The city, making good on its vow to seek new non-gambling attractions, has approved redevelopment plans including a giant Ferris wheel and a zip line on the beachfront next to the Steel Pier and restaurants, a rebuilt Boardwalk and an elevated walkway in its Inlet neighborhood.
The plans come as Atlantic City has lost four of its 12 casinos and is trying to make its tourism-centered economy less dependent on gambling.
The City Council on Wednesday approved an expansion of the iconic Steel Pier to make way for an already approved 62m tall observation wheel with enclosed, climate-controlled cars and a zip line ride. It also approved a redevelopment plan for the Northeast Inlet neighborhood including new eateries, entertainment and recreational facilities, a rebuilt Boardwalk and an elevated walkway to bring new business to the area.
“It’s a reinforcement of the importance of adding these other amenities,” Casino Reinvestment Development Authority executive director John Palmieri said.
The agency has already approved the Ferris wheel project and will be contributing about US$8.1 million of its estimated US$14 million price tag through a loan to be repaid from a portion of ride ticket revenue.
“It’s a good step forward in the ongoing effort to reinforce those non-gambling sectors,” Palmieri said.
It is also something Atlantic City has been talking about since 2007, the first year its casino gambling revenues posted a yearly decline due to the opening of casinos in neighboring Pennsylvania that ate into its customer base. Those revenues have plunged from US$5.2 billion in 2006 to US$2.74 billion last year as casinos continued to open in Pennsylvania, New York and Maryland. Of the eight Atlantic City casinos that survived last year’s slew of closings, three are in bankruptcy.
The wheel and its 40 cars are being built in Italy and should be delivered to Atlantic City by December. The start of an expansion of the Boardwalk to support the wheel and the zip line ride could begin within two months.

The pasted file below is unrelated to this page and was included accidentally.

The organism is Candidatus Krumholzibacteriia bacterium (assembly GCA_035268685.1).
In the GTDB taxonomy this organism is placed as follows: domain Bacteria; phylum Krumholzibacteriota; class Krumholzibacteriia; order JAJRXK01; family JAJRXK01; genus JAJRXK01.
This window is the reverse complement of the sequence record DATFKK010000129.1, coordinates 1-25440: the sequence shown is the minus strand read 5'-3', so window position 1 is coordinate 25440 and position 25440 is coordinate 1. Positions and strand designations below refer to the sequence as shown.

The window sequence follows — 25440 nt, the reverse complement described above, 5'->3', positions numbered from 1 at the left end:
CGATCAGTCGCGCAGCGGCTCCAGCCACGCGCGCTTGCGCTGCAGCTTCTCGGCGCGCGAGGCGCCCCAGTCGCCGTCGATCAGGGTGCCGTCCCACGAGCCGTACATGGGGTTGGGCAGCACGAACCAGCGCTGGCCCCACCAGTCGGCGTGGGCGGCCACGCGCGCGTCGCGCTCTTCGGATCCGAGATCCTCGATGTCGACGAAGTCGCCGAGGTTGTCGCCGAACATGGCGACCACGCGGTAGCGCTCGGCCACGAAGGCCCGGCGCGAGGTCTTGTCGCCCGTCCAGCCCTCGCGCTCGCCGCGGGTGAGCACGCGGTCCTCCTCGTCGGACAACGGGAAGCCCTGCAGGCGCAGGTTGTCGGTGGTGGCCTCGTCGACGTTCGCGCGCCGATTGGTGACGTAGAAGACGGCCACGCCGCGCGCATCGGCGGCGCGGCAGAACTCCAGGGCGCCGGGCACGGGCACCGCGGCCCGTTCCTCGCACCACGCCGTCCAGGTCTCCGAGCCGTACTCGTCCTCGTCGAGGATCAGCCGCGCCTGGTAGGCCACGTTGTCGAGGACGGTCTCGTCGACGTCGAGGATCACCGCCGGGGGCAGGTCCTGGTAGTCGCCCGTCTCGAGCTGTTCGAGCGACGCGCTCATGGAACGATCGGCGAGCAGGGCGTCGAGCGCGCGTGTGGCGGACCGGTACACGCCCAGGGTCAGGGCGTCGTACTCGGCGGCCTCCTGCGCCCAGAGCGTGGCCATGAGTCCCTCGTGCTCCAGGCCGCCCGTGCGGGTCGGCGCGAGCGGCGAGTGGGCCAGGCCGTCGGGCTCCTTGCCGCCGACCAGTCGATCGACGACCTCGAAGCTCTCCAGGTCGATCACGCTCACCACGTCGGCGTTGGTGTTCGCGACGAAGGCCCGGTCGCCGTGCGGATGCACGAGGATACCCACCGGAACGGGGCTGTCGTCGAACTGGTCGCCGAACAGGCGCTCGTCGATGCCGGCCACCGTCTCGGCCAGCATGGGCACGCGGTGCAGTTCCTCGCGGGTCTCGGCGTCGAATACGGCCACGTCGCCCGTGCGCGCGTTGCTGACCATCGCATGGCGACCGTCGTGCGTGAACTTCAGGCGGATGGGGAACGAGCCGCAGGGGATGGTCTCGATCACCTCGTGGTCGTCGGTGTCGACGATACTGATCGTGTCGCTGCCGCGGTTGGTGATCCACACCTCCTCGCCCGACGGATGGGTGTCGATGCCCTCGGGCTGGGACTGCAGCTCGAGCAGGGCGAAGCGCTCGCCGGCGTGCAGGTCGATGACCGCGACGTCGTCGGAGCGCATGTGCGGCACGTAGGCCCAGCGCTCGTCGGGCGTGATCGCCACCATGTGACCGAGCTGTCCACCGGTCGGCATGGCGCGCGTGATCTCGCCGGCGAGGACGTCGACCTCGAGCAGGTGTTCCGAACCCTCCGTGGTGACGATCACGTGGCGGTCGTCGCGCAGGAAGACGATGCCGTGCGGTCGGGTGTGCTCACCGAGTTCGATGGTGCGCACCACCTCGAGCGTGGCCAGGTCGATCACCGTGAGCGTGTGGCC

Polytronics Technology Corp (聚鼎科技) yesterday announced that it is buying Henkel AG’s thermal clad dielectric material (TCLAD) business division for US$26 million as the Taiwanese firm aims to improve its technology, product portfolio and revenue performance. Polytronics, headquartered in the Hsinchu Science Park (新竹科學園區), is a supplier of protection components and heat dissipation materials. The firm entered the metallic heat-dissipation substrate market in 2007 and developed a unique solventless production process. Its board of directors approved signing an agreement with Henkel to acquire the German chemical firm’s TCLAD division in the US. The purchase includes all assets and business interests, including equipment,
SIZE MATTERS: Medium-sized hotels that do not have the support of parent groups are more vulnerable and are forced to take action, a REPro Knight Frank researcher said About 50 hotels across Taiwan are seeking to exit the market as they succumb to the bleak business outlook amid international travel restrictions imposed to combat the COVID-19 pandemic. Yomi Hotel (優美飯店) on Minsheng E Road, Sec 1, in Taipei is seeking to transfer ownership with an asking price of NT$950 million (US$32.15 million) and a pledge for a lease contract that guarantees a 3 percent return. The budget hotel, with room rates that start from NT$1,400 per night, maintains normal operations, but has been struggling since March, when the government placed restrictions on inbound and outbound travel. Occupancy rates for hotels in
With the US dollar expected to weaken in the next 12 months due to near-zero interest rates, investors should consider purchasing US corporate bonds, Standard Chartered Bank Taiwan Ltd (渣打台灣銀行) said on Thursday. The bank said that the US Federal Reserve since last month has been buying bonds issued by US companies to curb default rates. The US dollar is forecast to be weaker against the pound, the euro and the yen, as well as the Canadian dollar, the Swedish krona and the Swiss franc, as the greenback lacks high investment returns after the Fed in March slashed the benchmark interest rate
A Bollywood actor’s face tattooed on his arm, Sandeep Bacche’s devotion shocks few in India where stars enjoy semi-divine status, but even there the hallowed silver screen might be losing its shine to streaming services and pandemic fears. “Whenever things get better and theaters begin operations, I will watch three movies a day for sure just as a way to celebrate,” said the Mumbai rickshaw driver, who is recovering from the virus himself. However, others might not join the party. With cinemas shut for months due to a COVID-19 lockdown, and little prospect they will reopen soon, frustrated Bollywood producers have turned to